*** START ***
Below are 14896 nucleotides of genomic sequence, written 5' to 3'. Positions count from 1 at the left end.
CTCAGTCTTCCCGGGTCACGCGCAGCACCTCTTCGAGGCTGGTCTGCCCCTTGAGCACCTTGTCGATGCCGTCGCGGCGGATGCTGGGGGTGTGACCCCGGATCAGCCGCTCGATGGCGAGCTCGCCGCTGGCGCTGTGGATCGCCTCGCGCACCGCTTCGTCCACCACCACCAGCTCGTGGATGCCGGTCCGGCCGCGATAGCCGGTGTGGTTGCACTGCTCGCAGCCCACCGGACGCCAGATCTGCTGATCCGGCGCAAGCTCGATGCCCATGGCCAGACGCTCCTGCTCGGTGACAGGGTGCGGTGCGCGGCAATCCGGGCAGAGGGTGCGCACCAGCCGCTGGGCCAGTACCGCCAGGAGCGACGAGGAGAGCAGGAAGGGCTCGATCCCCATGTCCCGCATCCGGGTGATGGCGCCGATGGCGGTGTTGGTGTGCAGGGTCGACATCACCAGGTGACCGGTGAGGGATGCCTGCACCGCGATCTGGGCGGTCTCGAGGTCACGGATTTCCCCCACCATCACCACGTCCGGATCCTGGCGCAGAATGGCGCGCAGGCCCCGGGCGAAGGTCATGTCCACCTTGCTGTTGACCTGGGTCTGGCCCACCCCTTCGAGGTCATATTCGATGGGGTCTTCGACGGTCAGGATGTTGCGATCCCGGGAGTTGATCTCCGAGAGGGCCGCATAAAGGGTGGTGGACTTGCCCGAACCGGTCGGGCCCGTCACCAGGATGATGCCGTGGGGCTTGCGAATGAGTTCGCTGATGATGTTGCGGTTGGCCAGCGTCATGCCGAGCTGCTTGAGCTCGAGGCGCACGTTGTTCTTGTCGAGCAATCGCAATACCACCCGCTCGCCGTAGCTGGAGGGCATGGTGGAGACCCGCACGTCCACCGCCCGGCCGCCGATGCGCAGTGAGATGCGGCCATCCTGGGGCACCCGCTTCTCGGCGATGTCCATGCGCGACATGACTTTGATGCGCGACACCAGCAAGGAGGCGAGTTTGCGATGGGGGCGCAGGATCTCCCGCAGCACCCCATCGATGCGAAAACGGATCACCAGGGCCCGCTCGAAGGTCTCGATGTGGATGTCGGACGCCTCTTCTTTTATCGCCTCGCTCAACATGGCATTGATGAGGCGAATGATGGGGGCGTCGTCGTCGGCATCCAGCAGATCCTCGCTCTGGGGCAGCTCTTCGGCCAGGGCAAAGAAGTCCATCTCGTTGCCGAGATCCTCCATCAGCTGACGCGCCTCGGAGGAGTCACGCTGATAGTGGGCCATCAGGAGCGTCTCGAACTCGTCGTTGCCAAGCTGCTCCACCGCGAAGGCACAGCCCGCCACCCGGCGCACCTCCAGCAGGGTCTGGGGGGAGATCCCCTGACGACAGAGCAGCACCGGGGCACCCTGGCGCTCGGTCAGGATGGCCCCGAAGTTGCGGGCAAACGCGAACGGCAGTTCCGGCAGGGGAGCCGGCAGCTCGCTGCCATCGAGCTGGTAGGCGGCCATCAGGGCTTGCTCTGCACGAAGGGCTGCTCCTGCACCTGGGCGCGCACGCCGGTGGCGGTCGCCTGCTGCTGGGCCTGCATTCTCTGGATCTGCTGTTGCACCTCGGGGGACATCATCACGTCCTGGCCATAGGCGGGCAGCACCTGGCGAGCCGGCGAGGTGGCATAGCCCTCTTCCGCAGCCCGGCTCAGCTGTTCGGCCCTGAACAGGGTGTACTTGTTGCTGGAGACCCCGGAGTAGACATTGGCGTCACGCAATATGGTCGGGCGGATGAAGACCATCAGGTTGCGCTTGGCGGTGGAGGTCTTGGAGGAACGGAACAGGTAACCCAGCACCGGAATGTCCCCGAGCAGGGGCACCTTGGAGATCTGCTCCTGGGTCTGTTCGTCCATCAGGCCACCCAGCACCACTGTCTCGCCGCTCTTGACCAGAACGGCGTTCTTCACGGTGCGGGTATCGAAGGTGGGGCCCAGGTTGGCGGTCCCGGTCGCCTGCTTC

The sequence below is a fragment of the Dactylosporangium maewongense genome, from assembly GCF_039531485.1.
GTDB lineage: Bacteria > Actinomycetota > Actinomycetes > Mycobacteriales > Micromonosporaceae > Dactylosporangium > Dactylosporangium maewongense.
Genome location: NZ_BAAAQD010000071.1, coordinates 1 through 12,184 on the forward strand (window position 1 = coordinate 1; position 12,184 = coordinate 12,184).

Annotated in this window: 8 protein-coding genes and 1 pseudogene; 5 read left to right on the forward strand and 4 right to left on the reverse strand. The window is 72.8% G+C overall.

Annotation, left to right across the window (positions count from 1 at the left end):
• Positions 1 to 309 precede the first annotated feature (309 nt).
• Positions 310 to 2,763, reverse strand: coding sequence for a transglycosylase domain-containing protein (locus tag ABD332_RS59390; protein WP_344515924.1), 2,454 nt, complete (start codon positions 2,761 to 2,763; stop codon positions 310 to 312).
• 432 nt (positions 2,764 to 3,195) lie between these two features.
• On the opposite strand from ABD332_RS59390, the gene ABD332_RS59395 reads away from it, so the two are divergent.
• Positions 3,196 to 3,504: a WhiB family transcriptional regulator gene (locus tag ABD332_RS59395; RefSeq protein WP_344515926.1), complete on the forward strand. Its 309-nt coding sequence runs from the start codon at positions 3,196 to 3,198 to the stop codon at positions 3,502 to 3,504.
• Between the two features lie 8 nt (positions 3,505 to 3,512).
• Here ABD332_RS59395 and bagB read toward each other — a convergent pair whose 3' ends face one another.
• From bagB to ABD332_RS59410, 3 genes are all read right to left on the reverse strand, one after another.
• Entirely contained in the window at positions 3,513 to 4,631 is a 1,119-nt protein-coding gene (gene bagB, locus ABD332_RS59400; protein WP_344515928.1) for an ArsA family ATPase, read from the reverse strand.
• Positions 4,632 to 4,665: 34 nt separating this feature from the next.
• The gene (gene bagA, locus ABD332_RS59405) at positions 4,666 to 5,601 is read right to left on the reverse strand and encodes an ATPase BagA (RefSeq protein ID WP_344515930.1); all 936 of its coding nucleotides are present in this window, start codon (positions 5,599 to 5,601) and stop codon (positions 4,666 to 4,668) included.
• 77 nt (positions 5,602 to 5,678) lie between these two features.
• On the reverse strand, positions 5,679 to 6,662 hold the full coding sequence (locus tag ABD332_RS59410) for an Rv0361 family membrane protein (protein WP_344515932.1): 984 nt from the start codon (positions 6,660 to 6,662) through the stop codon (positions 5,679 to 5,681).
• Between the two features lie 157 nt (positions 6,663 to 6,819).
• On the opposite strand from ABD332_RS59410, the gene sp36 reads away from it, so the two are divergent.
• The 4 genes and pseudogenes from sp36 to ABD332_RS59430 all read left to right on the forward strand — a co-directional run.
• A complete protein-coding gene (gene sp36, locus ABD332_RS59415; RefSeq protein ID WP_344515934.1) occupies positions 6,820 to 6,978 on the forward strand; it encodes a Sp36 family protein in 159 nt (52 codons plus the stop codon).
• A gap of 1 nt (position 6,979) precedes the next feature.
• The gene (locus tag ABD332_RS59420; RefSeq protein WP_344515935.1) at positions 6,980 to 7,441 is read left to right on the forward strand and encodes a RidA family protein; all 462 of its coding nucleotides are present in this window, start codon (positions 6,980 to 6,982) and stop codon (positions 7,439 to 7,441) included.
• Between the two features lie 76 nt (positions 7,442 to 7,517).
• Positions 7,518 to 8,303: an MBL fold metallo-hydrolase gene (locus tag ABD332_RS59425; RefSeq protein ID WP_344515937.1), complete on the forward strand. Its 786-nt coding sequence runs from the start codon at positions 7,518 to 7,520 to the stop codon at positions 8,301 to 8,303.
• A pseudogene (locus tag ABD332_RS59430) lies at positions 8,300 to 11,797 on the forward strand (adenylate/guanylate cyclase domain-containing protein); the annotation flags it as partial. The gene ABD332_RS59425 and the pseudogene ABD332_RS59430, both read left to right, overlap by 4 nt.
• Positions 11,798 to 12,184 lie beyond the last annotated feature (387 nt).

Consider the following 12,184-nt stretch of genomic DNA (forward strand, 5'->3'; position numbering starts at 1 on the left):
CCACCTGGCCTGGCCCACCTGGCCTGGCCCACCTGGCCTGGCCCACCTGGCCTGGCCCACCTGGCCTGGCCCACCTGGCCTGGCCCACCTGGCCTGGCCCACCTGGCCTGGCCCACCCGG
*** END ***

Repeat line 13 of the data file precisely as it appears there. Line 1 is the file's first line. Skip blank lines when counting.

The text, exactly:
• Between the two features lie 8 nt (positions 3,505 to 3,512).